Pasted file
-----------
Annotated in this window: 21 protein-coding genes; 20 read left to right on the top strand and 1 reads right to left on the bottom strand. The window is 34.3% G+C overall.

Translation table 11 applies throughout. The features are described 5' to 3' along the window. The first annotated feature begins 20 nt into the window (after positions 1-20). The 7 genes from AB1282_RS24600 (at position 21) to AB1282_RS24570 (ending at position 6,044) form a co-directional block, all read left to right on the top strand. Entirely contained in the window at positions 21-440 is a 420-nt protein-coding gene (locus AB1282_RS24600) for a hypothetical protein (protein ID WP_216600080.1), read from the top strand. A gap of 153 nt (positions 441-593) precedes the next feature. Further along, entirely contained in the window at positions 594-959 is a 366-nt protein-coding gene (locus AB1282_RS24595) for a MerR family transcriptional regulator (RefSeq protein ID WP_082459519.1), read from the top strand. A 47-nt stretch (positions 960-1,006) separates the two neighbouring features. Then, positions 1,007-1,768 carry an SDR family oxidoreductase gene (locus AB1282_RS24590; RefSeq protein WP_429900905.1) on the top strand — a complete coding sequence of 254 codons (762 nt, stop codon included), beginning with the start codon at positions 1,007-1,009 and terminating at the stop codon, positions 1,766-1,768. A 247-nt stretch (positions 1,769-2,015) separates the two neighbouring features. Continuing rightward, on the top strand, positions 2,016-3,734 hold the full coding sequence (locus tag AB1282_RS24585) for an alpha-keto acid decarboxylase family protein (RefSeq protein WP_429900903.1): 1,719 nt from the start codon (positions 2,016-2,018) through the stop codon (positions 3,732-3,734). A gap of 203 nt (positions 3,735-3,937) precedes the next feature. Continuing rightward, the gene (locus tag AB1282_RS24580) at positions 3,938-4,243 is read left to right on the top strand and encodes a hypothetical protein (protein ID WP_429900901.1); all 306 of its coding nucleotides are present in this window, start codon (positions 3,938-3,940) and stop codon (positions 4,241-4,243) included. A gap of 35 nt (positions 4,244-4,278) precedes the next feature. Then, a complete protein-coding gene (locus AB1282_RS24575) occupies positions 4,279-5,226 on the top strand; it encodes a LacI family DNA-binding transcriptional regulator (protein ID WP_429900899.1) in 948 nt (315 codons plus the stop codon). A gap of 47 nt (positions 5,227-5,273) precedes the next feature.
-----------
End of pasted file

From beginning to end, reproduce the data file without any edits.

Annotated in this window: 21 protein-coding genes; 20 read left to right on the top strand and 1 reads right to left on the bottom strand. The window is 34.3% G+C overall.

Translation table 11 applies throughout. The features are described 5' to 3' along the window. The first annotated feature begins 20 nt into the window (after positions 1-20). The 7 genes from AB1282_RS24600 (at position 21) to AB1282_RS24570 (ending at position 6,044) form a co-directional block, all read left to right on the top strand. Entirely contained in the window at positions 21-440 is a 420-nt protein-coding gene (locus AB1282_RS24600) for a hypothetical protein (protein ID WP_216600080.1), read from the top strand. A gap of 153 nt (positions 441-593) precedes the next feature. Further along, entirely contained in the window at positions 594-959 is a 366-nt protein-coding gene (locus AB1282_RS24595) for a MerR family transcriptional regulator (RefSeq protein ID WP_082459519.1), read from the top strand. A 47-nt stretch (positions 960-1,006) separates the two neighbouring features. Then, positions 1,007-1,768 carry an SDR family oxidoreductase gene (locus AB1282_RS24590; RefSeq protein WP_429900905.1) on the top strand — a complete coding sequence of 254 codons (762 nt, stop codon included), beginning with the start codon at positions 1,007-1,009 and terminating at the stop codon, positions 1,766-1,768. A 247-nt stretch (positions 1,769-2,015) separates the two neighbouring features. Continuing rightward, on the top strand, positions 2,016-3,734 hold the full coding sequence (locus tag AB1282_RS24585) for an alpha-keto acid decarboxylase family protein (RefSeq protein WP_429900903.1): 1,719 nt from the start codon (positions 2,016-2,018) through the stop codon (positions 3,732-3,734). A gap of 203 nt (positions 3,735-3,937) precedes the next feature. Continuing rightward, the gene (locus tag AB1282_RS24580) at positions 3,938-4,243 is read left to right on the top strand and encodes a hypothetical protein (protein ID WP_429900901.1); all 306 of its coding nucleotides are present in this window, start codon (positions 3,938-3,940) and stop codon (positions 4,241-4,243) included. A gap of 35 nt (positions 4,244-4,278) precedes the next feature. Then, a complete protein-coding gene (locus AB1282_RS24575) occupies positions 4,279-5,226 on the top strand; it encodes a LacI family DNA-binding transcriptional regulator (protein ID WP_429900899.1) in 948 nt (315 codons plus the stop codon). A gap of 47 nt (positions 5,227-5,273) precedes the next feature.